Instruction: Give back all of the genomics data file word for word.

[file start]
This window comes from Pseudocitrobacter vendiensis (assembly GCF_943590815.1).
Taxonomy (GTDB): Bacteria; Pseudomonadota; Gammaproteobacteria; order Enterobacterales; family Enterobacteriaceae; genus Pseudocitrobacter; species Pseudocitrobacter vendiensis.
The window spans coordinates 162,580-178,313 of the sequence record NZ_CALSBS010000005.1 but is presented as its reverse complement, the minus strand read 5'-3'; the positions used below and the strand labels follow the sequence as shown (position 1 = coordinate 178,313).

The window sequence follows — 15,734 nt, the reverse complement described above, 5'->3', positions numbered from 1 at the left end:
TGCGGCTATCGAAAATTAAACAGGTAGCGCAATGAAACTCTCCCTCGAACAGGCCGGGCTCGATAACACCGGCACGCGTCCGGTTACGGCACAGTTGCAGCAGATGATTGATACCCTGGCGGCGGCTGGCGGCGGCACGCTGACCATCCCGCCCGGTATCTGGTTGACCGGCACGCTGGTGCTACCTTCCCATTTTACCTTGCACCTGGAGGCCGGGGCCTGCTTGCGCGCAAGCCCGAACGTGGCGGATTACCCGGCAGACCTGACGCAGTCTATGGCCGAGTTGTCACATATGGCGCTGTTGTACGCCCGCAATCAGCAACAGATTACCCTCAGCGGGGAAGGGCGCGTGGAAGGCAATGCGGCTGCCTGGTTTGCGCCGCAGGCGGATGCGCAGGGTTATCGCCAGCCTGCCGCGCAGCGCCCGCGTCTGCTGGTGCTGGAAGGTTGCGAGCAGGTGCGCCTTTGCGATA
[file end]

This window comes from Pseudocitrobacter vendiensis (assembly GCF_943590815.1).
Taxonomy (GTDB): Bacteria; Pseudomonadota; Gammaproteobacteria; order Enterobacterales; family Enterobacteriaceae; genus Pseudocitrobacter; species Pseudocitrobacter vendiensis.
The window spans coordinates 162,580-178,313 of the sequence record NZ_CALSBS010000005.1 but is presented as its reverse complement, the minus strand read 5'-3'; the positions used below and the strand labels follow the sequence as shown (position 1 = coordinate 178,313).

The window sequence follows — 15,734 nt, the reverse complement described above, 5'->3', positions numbered from 1 at the left end:
TGCGGCTATCGAAAATTAAACAGGTAGCGCAATGAAACTCTCCCTCGAACAGGCCGGGCTCGATAACACCGGCACGCGTCCGGTTACGGCACAGTTGCAGCAGATGATTGATACCCTGGCGGCGGCTGGCGGCGGCACGCTGACCATCCCGCCCGGTATCTGGTTGACCGGCACGCTGGTGCTACCTTCCCATTTTACCTTGCACCTGGAGGCCGGGGCCTGCTTGCGCGCAAGCCCGAACGTGGCGGATTACCCGGCAGACCTGACGCAGTCTATGGCCGAGTTGTCACATATGGCGCTGTTGTACGCCCGCAATCAGCAACAGATTACCCTCAGCGGGGAAGGGCGCGTGGAAGGCAATGCGGCTGCCTGGTTTGCGCCGCAGGCGGATGCGCAGGGTTATCGCCAGCCTGCCGCGCAGCGCCCGCGTCTGCTGGTGCTGGAAGGTTGCGAGCAGGTGCGCCTTTGCGATA